August 16th, 2017 ~ Vol. 87 No. 32
Local rally racer teams up with Irish national champion
Crowsnest Pass Herald Front Page
Herald contributor photo
The 2016 Subaru WRX, pictured above, is pro-rally racer Nicholas Spencer’s new race car. It still needs some work to be ready for full-production class, the style that Spencer races in, but it’s got more power than his last Subaru, hopefully giving the racer an edge that’ll land him first!
Pass Herald Reporter
The Pass’ local rally driver Nicholas Spencer has been picked up by renowned pro-racer Trevor Harding to join his team and with that opportunity, he’s got a snazzy new race car.

Harding is an Irish national champion and owner of TJH Rally School out of Vancouver.

Spencer and Harding met at the 2014 Cochrane Rally when they were racing against each other in production class.

“It was the end of the day and there were only a couple of stages left. We had only a second or two between us going for first place,” says Spencer of the day he first met Harding. “He actually ran out of fuel before he got to the service station so I stopped and helped refuel his car so that he didn’t get a penalty so that we could continue racing each other. He didn’t know me, and I didn’t really know him. I just thought that we were having a good battle and I wanted to continue it. I didn’t want to win just because he ran out of fuel. We got him back into the service area and finished the race.”

They had kept in touch ever since and Harding has acted as a mentor to Spencer.

“I later found out that he had a rally school and I was looking to get some driver training. We mostly talked over the phone because it’s expensive to get out to Vancouver. He’s really mentored me and helped me perfect my notes and work on some of my driving styles,” says Spencer.

Since Harding asked Spencer to join his team last month, the two have been in close contact.

“We found a good balance between my driving style and his training style. This partnership is like something you’ve always wanted and always dreamt about, but you never thought it would happen,” says Spencer.
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Spencer’s new 2016 Subaru WRX is a swank improvement to his 2004 Subaru Impreza STI, but requires some modifications to get it up to speed for full-production class. It also comes with a learning curve.

“It’s a little bit bigger, a little bit heavier of a car. It has a bit more power than my other one. I’m really impressed with its weight distribution,” says Spencer.

On the horizon

The upcoming Ojibwe Forest Rally from August 25 to 26 in Minnesota, US, is where Spencer will test drive his new Subaru and work out the kinks for upcoming races.

Ojibwe Forest Rally will be his first ever in the Unites States and he’ll be racing against big names on the scene, like Travis Pastrana, one of the most renowned motorsport stunt performers in the world.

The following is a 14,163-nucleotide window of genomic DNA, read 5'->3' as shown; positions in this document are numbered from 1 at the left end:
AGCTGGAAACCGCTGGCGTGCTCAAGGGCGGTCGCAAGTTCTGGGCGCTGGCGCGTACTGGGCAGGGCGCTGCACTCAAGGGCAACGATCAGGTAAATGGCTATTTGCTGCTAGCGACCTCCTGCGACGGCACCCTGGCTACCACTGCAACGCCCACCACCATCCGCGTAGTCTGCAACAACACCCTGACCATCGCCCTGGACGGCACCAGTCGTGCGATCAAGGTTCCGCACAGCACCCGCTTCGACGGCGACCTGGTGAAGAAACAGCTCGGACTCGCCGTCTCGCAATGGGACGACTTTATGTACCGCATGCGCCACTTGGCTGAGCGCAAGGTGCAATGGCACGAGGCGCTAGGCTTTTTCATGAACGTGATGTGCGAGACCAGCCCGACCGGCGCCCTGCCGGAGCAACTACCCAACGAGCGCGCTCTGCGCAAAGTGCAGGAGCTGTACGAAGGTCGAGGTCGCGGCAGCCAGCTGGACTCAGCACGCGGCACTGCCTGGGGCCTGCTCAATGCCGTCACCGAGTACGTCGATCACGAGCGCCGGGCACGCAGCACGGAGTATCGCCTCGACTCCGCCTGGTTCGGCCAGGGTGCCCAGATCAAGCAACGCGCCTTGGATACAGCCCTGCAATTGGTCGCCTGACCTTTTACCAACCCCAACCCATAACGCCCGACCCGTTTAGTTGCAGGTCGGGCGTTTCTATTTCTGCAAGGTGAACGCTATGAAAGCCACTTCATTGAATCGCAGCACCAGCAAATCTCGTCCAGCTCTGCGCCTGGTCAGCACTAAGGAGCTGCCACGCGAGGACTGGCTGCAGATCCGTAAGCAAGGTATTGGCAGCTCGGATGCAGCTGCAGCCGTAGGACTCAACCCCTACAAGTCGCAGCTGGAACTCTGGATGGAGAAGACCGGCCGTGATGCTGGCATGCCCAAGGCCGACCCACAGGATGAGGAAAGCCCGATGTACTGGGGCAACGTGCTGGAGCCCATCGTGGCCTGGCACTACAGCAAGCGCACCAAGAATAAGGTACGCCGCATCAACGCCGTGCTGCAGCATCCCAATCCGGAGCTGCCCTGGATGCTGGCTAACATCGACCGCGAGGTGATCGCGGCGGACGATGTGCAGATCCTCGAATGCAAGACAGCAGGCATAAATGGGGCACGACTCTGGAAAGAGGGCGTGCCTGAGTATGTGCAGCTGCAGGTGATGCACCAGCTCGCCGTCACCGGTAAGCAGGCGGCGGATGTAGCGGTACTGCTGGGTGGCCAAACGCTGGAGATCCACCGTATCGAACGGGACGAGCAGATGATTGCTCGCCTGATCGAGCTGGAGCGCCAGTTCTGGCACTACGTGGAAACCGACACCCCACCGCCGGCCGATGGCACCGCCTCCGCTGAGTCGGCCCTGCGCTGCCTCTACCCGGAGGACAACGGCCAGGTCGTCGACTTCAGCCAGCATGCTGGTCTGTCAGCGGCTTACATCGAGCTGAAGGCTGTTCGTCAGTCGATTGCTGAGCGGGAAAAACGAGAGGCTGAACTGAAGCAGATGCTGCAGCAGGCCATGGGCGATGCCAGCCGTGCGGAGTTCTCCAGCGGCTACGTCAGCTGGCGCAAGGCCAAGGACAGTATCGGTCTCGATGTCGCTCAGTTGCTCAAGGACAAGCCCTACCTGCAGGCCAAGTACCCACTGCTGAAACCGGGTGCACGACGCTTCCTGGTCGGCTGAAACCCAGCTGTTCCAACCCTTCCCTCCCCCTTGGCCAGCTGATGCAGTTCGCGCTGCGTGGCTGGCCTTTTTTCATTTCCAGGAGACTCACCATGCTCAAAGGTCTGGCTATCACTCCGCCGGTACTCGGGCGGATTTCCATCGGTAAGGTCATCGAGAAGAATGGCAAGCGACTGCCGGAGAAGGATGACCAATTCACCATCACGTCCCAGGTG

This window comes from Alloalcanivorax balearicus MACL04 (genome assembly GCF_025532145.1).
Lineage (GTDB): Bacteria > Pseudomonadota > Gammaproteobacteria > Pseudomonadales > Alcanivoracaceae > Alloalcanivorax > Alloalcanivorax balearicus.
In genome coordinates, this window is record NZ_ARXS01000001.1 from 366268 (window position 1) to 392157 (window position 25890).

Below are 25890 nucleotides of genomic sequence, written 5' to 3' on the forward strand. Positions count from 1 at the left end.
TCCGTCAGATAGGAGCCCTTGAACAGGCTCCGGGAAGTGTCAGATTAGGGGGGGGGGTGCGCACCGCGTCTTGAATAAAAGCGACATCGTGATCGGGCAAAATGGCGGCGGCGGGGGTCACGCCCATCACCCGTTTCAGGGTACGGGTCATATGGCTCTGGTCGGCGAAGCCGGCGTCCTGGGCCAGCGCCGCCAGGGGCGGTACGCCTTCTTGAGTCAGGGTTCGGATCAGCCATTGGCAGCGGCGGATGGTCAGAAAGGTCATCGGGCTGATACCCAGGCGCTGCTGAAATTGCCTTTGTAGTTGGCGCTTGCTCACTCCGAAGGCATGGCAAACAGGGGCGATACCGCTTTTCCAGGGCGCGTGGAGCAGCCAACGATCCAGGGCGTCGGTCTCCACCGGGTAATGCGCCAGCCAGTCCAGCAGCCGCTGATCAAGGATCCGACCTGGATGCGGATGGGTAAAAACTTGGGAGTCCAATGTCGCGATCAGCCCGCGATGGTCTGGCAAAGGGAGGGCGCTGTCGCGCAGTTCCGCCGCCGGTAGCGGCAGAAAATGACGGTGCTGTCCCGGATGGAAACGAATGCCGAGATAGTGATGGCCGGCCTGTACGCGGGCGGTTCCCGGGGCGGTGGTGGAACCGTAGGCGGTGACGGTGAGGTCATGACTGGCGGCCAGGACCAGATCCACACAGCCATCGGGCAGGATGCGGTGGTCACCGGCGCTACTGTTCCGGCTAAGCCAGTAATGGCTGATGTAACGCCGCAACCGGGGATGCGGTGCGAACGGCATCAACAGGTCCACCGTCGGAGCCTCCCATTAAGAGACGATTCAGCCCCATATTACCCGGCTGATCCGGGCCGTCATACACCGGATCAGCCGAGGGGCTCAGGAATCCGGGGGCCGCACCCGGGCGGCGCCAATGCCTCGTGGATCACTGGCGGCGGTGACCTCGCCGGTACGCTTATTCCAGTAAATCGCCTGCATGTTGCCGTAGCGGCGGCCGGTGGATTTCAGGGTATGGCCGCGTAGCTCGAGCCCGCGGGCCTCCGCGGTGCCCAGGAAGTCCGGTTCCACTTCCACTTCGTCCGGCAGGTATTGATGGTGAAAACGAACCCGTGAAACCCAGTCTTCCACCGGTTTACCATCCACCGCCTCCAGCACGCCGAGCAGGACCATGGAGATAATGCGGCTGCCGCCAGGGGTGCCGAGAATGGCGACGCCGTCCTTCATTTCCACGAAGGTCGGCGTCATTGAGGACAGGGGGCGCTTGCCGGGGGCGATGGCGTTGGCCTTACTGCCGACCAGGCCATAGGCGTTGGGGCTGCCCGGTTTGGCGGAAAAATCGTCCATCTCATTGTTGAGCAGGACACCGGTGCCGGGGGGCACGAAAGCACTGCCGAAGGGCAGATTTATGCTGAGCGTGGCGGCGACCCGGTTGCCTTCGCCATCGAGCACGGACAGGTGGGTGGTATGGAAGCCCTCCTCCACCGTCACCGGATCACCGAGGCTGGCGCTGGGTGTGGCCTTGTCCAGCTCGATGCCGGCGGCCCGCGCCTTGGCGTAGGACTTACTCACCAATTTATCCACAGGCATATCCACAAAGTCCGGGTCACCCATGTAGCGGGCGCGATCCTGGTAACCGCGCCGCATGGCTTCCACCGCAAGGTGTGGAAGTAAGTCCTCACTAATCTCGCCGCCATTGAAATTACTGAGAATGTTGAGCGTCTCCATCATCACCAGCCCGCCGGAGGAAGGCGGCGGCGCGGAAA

Ojibwe will be Spencer’s practice run for the big Pacific Forest Rally at the end of September in Merritt, British Columbia. This will be Spencer’s fifth time participating in the rally, which he calls his favourite.

“It’s a beautiful rally and the people there are phenomenal. They put on a great event with a really challenging and fun track. Some of them are really smooth and then there are really technical parts in the trees, or uphill and downhill stages,” says Spencer.
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Spencer placed eighth overall in his last race at the Canadian Rally Championship in Baie-des-Chaleurs, Quebec, which he concedes isn’t his best.

“There wasn’t any one big thing, it was just a bunch of little things,” says Spencer of the factors that affected his performance on race day.

All things considered, placing top 10 is a good finish for Spencer and his co-driver David Ma, especially seeing as this was their very first race together and involved only 5 hours of training for the race together.

In addition to not being able to afford a big service crew like some of the other racers, the Quebec climate posed another concern for the team.

“My car is made for mountains, for a high atmosphere where the air is thin, so coming down to sea level, it had too much power,” says Spencer. “That might sound like a good thing, but a car tuned for up in the mountains makes the turbo have too much pressure. It took a little while to retune it and get it set up for that atmosphere.”


With the partnership, Spencer hopes to get as much sponsorship as he can with the two-car race team. But it’s not just bigger, cooler rallies that Spencer wants to participate in. He wants to make a splash in local parades, car shows, driving retreats, test-drives opportunities for the public and any other events that would help promote the sport.
“Hopefully we get a bigger audience and more people interested in rallying,” he says.
August 16th, 2017 ~ Vol. 87 No. 32
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